Movement parallax confuses stereoscopic depth impression

We are very used to moving our heads sideways to check if something lies in front of another. That causes severe confusion in this experiment because the pencil point seems to stay still while the stereoscopic image of the sphere moves in the direction you swing your head. Movement of the front of the sphere is magnified and looks much bigger than the back of the sphere, on the screen surface. (Shear distortion).

Movement parallax gives the strong illusion that the sphere is behind the pencil point even when stereoscopically the pencil is inside the sphere. The illusion is so intense and confusing, it can even be nauseating.

Care must be taken not to move your head in any direction but forward and back when measuring stereoscopic depth.

Formula for perceived depth by crossed disparity

Consider the sphere shown as a stereoscopic anaglyph above. The sphere sits on the screen surface, where the grid lies and projects out towards the observer. The projecting part is seen by crossed disparity.

By the geometry of similar triangles, the stereoscopic perceived depth, or Perceived Thickness of the sphere, is given by:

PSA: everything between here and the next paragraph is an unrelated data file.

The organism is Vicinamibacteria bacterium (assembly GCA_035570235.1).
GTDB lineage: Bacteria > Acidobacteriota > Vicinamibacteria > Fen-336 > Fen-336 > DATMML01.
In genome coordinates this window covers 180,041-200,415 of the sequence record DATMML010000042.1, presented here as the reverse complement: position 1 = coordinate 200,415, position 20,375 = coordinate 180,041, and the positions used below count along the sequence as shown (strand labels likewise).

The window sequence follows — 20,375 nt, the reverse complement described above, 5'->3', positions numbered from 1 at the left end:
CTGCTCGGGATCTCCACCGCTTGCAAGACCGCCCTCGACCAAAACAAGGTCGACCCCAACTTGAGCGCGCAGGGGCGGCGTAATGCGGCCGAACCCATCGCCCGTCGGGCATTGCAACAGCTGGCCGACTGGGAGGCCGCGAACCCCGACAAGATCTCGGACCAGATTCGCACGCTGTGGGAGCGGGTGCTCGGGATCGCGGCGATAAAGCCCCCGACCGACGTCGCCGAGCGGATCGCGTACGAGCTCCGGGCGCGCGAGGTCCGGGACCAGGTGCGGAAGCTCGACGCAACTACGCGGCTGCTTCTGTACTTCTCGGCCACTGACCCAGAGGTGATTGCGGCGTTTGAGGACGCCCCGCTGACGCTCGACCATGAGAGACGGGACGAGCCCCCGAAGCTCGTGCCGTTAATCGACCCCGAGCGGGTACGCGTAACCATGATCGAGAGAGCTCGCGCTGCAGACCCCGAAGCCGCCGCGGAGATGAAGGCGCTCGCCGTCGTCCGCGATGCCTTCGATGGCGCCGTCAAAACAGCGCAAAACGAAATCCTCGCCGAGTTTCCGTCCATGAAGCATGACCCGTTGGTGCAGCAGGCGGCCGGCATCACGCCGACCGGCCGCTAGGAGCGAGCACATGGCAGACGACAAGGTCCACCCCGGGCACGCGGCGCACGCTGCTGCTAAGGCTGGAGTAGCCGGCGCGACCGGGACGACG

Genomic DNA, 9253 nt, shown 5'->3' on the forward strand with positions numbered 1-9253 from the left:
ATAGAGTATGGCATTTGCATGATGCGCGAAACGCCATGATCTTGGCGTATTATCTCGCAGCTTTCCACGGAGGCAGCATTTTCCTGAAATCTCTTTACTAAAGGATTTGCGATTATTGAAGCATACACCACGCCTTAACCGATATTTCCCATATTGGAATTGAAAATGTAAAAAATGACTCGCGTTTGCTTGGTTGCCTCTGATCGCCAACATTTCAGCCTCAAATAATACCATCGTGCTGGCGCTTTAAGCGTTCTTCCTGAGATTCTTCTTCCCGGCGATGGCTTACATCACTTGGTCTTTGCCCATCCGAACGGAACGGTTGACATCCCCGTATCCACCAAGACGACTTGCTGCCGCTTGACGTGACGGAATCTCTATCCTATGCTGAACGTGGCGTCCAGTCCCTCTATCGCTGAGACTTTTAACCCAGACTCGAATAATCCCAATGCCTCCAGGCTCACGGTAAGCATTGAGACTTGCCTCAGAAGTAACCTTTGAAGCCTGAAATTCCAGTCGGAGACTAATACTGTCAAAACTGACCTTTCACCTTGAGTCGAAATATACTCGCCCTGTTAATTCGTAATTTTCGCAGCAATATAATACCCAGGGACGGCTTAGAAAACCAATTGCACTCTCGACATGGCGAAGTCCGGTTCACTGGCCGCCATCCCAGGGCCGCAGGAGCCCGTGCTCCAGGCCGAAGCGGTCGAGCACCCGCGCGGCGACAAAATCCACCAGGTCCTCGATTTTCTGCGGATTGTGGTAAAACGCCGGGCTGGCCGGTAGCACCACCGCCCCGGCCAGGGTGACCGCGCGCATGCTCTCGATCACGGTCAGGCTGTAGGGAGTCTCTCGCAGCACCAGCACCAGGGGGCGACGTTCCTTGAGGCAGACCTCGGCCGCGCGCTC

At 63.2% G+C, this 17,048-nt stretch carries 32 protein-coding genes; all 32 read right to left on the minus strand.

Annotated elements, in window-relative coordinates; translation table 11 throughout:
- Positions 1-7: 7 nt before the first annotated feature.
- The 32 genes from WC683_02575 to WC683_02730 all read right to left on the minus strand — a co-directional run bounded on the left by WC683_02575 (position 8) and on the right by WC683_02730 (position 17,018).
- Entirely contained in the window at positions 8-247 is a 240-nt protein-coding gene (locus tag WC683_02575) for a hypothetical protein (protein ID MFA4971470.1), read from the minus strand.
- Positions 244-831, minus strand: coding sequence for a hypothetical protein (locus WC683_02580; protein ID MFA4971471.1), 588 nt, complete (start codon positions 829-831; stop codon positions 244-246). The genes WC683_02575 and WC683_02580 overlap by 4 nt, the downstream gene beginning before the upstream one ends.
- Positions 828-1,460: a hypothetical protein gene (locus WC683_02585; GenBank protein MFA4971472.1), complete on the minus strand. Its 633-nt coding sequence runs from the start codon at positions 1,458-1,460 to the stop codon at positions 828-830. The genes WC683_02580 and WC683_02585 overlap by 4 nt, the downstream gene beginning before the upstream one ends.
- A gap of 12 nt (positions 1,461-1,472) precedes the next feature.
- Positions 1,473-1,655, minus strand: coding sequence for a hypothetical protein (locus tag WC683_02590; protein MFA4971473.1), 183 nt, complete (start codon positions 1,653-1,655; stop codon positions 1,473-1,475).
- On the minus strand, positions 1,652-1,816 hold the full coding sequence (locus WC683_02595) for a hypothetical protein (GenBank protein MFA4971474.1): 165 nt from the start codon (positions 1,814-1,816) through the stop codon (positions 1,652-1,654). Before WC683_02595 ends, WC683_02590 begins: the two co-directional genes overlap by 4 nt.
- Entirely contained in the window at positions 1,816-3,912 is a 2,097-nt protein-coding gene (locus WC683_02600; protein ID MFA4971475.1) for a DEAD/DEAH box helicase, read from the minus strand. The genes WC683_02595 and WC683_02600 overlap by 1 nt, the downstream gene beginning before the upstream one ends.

T = M V / ( i / D + 1)

T: Perceived Thickness (diameter in the z plane)
M: Magnification of the grid on the screen surface.
V: Viewing distance from the screen
i: inter-ocular, or distance between the observer's eyes
D: Disparity of the point in question, as measured on the screen. (Distance between the red and cyan components).


Measurement example on the above sphere

You will probably get different numbers on your computer screen, but on mine (Samsung 22 inch 1280x800pixels, 474mm wide) the result when rechecked January 2012 was:

V = 890
i = 68
D = 13

T = 1.08 x 890 / (68 / 13 + 1)

T = 154mm

The main source of error is measuring the viewing distance, V, to the outer canthus of my eye, all by myself.

I have been surprised by the sensitivity of stereo depth measurements, but should not be, since photogrammetry depends on it.

Perceived depth formula for uncrossed disparity

This is the version of the formula given by Helmholtz in 1867, (according to Jones et al) but with my symbols of course:

T = V / ( i / D - 1 )

The Helmholtz/Jones formula is virtually the same as my derivation for crossed disparity, except +1 becomes -1.

For the purposes of measuring the sphere, rather than just admiring its shape, I added Magnification to the Jones formula:

T = M V / ( i / D - 1 )

With uncrossed disparity, it is impossible to measure the perceived thickness directly, because you cannot get inside the screen! The only way to discover what you perceive quantitatively, which is an illusion deep in behind the screen surface, is from this equation. So I cannot check the Jones uncrossed disparity formula by measurement.







How these formulae explain stereoscopic stretch and squeeze